As I have said, it is hard to come to a satisfactory conclusion in this regard. It is hard to dispute that the human race would be measurably improved by the elimination of certain genes, certain characteristics, but as I mentioned, this is a tricky idea, in the sense of knowing where to stop. Do we soon weed out intolerance, or a melancholic disposition, known to be an attribute when settled in an artistic mind; do we remove dissatisfaction, and the inclination to protest? Manipulation of the gene pool could be a powerful tool in the hands of a technologically advanced fascistic regime. I guess this brings us back to the Nazis again. The ultimate question would be: who decides what is desirable, and what is not? Since we cannot agree on this at present, I find it hard to believe that we will ever have consensus on this in future. And if we are to embark upon a programme which would change the essence of who we are, before we begin, we’d better be damn sure we know who it is we want to become.

Thursday, 21 March 2013

Monarchy

In an evolving modern world, the question of monarchy will eventually have to be addressed. To have people making major decisions for your country, and representing it at a national level (whether or not there is also an elected parliament), is simply undemocratic. Today’s monarchs, particularly in Europe, are the same as they always were: descendants of so-called ‘high’ families who strove to be even higher by attaining, for their own advancement, positions of power. These families were never elected by the people. In the past, they justified their position by invoking a ‘divine right’; nowadays, the arguments usually used are tourism, commerce, and tradition.

I’ll tackle the tradition argument first, as it is easily dispelled. You simply have to imagine a tradition which is so unfavourable as to have been discarded despite its hallowed past, or in fact, look to history. The long-standing tradition in which women could not vote, rather than being kept around due to its having been around for so long (or for other dubious merits which were applied to it during the suffrage years), had been done away with, tradition notwithstanding. Perhaps you could say this is not a true tradition, but what is tradition other than the habitual practice of some custom?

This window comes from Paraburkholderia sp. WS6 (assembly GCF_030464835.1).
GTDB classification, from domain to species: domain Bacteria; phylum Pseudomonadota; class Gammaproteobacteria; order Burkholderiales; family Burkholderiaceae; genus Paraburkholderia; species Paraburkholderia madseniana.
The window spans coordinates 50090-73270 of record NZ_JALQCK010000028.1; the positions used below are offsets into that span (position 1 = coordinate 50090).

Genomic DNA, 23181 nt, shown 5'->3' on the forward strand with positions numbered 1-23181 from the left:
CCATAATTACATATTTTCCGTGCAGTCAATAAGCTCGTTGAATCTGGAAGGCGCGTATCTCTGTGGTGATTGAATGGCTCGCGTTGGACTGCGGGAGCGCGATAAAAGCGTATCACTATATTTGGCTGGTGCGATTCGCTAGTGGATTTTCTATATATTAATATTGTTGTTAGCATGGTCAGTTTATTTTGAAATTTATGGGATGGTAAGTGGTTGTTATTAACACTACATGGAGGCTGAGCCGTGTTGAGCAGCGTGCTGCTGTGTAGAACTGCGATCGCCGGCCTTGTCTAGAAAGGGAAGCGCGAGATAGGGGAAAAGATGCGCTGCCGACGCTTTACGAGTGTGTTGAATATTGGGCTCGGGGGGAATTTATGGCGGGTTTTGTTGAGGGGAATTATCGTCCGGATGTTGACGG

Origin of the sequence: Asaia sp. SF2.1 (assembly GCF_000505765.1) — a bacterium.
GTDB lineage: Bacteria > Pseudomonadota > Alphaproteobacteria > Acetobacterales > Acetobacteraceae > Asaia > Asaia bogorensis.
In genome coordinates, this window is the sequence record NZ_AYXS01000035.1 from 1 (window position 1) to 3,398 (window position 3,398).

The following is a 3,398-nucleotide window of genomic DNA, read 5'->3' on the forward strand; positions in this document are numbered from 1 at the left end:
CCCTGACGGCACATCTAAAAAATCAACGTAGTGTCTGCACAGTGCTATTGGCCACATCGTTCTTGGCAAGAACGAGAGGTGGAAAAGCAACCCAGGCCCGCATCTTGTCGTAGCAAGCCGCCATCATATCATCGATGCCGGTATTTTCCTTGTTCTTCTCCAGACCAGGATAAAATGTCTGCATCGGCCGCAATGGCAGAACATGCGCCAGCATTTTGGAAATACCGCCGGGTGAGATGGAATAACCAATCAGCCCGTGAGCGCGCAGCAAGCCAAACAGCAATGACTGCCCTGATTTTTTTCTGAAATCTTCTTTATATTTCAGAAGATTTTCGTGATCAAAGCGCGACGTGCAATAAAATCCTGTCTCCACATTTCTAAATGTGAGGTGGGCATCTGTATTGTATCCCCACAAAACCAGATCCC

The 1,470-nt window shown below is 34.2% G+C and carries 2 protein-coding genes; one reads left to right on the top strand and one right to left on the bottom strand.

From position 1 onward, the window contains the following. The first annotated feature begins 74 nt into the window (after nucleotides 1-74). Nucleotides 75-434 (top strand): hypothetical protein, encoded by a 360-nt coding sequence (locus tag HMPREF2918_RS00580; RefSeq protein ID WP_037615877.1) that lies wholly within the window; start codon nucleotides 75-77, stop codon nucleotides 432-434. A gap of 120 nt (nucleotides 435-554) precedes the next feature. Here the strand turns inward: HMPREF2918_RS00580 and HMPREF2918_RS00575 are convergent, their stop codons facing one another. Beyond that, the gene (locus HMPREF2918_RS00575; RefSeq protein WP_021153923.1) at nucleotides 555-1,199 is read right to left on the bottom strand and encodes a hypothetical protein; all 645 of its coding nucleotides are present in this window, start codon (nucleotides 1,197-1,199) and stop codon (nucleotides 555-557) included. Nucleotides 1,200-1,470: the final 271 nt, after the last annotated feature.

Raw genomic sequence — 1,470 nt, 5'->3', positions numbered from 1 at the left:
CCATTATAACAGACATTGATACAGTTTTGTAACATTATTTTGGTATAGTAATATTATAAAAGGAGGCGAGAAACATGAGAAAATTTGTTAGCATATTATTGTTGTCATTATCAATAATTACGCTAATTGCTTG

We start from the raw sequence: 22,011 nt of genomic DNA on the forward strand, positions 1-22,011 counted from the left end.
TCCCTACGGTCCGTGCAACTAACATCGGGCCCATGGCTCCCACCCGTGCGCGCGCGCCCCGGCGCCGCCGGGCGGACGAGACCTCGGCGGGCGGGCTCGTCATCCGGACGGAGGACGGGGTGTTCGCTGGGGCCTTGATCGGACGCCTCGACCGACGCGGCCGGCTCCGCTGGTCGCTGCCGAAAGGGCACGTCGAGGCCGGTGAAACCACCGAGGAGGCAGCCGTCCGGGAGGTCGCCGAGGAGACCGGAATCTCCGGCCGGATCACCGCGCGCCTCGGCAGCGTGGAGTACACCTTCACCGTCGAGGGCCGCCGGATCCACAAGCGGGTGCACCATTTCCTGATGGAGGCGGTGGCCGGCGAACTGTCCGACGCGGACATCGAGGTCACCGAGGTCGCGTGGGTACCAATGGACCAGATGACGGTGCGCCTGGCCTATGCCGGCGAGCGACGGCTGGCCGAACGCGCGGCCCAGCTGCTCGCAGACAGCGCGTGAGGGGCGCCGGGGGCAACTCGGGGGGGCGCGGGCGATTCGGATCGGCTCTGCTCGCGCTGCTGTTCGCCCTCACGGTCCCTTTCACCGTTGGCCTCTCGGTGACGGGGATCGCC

In terms of tourism, and indeed commerce, well, these are where strength of the argument truly lies. The monarchy should be kept, people argue, because they are good for the country. They generate wealth, revenue. This is not in dispute. The Queen of Great Britain and Northern Ireland and her family do much to enhance the international profile of the UK, and as well as their many and varied financial achievements, also contribute much to the worst-off of the nation via their charitable works. For this, we should applaud them.

However, there is a catch. Because these royals are the latest in a long line of power-grabbing families, whose real concern (in the past) had nothing to do with the people and everything to do with themselves; well, because of this, our only obligation to them now lies in their usefulness to us. Our decision about whether or not to retain a monarchy lies solely in their worth to the people, in how well they perform their job (and it is a job) of protecting, providing, and caring for the people. If they cease to do these things, they cease to be anything more than expensive showpieces.
When I say worth, I don’t mean of course, the worth of a person. That is another argument entirely. What I mean is the worth of the position. To take a fictional example: if there were an MP whose role was to ensure people apologised to each when spilling hot drinks, we might rightly protest that this position is unworthy of existence, and that the position should be dissolved and his or her salary channelled instead into health or education. This is what I mean about the worth of the royals. Currently they earn their keep. And you can be sure it is in their interest to keep it that way.

And don’t think they won’t be alright if the monarchy is dissolved. Part of the benefit of being a powerful family in charge of a nation for such a long time is the accumulation of wealth and property. Sure, a few things will be handed back, Buckingham Palace maybe, and the crown jewels, but it won’t be Child Benefit for Wills and Kate, of that you can be sure.
To be sure, none of the above takes into account the public’s love of the monarchy, much of it well-deserved based on the character of the people. Or the white trash propensity for styling their daughters princesses based on nothing more than sparkly clothes and wishful thinking. However, for me, an approach based on democratic rule and economic good sense must eventually force itself upon the nation, and it should never be the case that any leaders or rulers are beyond question.